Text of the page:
In general terms, the proposed solar PV development would be visible to varying degrees between Bubney Farm to the north, Bridleway 0234/92/1 to the east, the sewerage treatment works to the south, and woodland at Bubney Moor to the west of the site. Close proximity views would be visible from the PROW crossing the site. Medium proximity views would be visible from Bubney Farm to the north, Canal Cottages to the east, and the Rising Sun Cottage near the sewerage treatment works to the south of the site. Long distance views would be limited although partially visible from public footpath 0234/88/1 following the farm track to Bubney Farm to the north east and limited points along Llangollen Canal towpath. These visual effects can be mitigation through provision of new native hedgerows or reinforcements along the site boundaries.

The site has been identified by a Landscape and Visual Impact Assessment as within an area considered to be of local value in the hierarchy of landscape designations or of low status in terms of the requirement for landscape protection as advised within paragraph 171 of the NPPF. As such, the site would not constitute a valued landscape with regards to Framework paragraph 170a. At the detailed design stage, the developer will prepare the mitigation strategy, and this will include, amongst other things, an appropriate planting strategy.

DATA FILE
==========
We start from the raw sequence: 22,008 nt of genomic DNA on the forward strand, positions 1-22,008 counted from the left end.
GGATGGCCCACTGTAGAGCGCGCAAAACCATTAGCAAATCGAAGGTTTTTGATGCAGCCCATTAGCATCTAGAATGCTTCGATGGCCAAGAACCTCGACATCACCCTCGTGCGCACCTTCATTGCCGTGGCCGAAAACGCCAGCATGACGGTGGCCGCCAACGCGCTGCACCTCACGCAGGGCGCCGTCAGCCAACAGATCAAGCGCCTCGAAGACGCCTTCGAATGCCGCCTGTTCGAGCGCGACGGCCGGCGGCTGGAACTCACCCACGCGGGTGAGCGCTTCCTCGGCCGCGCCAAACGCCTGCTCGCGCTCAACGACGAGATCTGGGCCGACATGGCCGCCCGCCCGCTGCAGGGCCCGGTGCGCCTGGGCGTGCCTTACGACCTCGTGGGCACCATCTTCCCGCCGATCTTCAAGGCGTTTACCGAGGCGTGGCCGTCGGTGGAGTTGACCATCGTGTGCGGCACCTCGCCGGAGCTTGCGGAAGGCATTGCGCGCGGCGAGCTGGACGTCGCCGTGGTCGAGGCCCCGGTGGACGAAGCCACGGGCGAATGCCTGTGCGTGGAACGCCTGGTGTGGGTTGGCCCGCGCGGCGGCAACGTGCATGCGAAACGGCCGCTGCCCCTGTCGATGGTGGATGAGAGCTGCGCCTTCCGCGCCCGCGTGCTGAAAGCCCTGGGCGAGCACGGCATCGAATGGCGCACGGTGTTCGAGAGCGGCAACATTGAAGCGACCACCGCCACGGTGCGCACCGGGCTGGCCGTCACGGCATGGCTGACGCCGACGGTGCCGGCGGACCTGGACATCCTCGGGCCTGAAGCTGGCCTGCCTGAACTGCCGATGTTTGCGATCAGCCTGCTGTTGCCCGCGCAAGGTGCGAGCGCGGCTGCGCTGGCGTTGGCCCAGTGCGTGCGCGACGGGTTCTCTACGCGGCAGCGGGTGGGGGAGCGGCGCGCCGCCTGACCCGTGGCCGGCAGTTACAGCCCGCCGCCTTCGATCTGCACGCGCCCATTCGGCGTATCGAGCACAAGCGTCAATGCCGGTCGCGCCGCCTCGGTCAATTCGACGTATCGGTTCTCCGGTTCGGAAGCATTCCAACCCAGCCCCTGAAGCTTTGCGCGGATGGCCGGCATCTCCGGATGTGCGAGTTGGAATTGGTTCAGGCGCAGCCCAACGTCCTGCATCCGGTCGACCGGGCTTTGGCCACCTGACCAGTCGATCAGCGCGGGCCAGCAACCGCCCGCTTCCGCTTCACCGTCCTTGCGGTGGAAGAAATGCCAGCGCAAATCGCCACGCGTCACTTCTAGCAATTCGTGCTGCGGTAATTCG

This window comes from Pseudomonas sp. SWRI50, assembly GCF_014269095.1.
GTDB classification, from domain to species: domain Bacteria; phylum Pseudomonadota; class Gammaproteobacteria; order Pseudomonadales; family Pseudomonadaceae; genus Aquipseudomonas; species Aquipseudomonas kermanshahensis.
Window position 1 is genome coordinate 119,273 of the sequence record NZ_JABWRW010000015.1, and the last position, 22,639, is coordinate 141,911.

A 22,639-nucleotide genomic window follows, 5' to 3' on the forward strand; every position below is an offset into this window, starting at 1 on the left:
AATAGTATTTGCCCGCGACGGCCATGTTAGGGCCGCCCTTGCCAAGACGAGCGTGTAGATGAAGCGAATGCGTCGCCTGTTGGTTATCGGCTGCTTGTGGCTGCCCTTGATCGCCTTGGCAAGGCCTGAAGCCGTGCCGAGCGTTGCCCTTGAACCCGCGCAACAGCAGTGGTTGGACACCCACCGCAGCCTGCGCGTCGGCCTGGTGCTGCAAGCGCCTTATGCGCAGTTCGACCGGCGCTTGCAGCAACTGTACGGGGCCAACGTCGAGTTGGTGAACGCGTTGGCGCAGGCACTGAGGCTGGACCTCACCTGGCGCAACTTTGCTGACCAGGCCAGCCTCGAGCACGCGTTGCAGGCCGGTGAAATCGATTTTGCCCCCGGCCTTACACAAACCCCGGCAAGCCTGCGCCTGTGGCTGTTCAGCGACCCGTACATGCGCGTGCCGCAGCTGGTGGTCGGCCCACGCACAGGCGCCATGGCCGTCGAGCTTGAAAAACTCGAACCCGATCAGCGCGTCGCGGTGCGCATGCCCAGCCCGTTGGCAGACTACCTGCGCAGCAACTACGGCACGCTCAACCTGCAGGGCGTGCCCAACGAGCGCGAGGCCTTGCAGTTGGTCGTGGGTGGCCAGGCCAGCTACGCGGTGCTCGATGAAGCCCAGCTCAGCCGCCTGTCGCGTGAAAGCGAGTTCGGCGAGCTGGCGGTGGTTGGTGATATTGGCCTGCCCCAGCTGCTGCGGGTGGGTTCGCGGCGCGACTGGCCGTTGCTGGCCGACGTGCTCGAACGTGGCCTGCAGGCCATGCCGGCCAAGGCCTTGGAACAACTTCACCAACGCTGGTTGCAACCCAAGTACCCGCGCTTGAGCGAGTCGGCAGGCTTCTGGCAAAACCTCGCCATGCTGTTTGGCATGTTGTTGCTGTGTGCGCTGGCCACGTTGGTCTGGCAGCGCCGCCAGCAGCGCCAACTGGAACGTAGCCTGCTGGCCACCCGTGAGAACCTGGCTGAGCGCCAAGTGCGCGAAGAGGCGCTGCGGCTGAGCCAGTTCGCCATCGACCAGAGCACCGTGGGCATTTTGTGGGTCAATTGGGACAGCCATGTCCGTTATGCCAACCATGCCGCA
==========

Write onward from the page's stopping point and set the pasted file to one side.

Ecology and Biodiversity

There are no statutory environmental designations, as defined by the EIA regulations located within the site. At a local level, the site is surrounded by areas of high biodiversity value and connective corridors as defined by Shropshire Council. The site is located within the surroundings of the following environmental designations:

  • There are no designated heritage assets are recorded within the site. There are however 31 Listed Buildings, a Registered Historic Park and Garden, and one Scheduled Monument located within a 1km radius of the site.

  • Iscoyd Park comprising various Listed Buildings surrounding the Grade II* Listed Georgian country house;

  • A belt of Ancient Woodland separates the site from the historical park and garden.

The site is located within the surroundings of the following environmental designations to the west of the site:

  • Access Land at Bubney Moor and Hall Green;

  • Special Landscape Area (Policy ECA3) at Wolvesacre Hall, Iscoyd Park and Kiln Green;

  • Iscoyd Park Registered Park and Garden; and

  • Scheduled Monument, Grade II and II* Listed Buildings located near Wolvesacre Hall and Iscoyd Park.

  • The site is located within the surroundings of the following published Landscape Character Areas (LCAs):

  • Natural England, Shropshire, Cheshire and Staffordshire Plain (NCA 61); and

  • Shropshire Council, Principal Timbered Farmlands (LCT).

It is considered that no statutory designated areas for nature conservation values are close enough to be directly affected by the proposed development. Further detailed ecological assessments would be required assess the impact of the scheme in full but, with an appropriate layout design, any identified features within the site could be retained and the enhancement of boundaries within the site could provide an on site ecological mitigation to off-set any possible loss of habitat. In summary, it would not be expected that any impacts of greater than moderate-minor significance would be expected as a result of the proposal on any of the ecological receptors.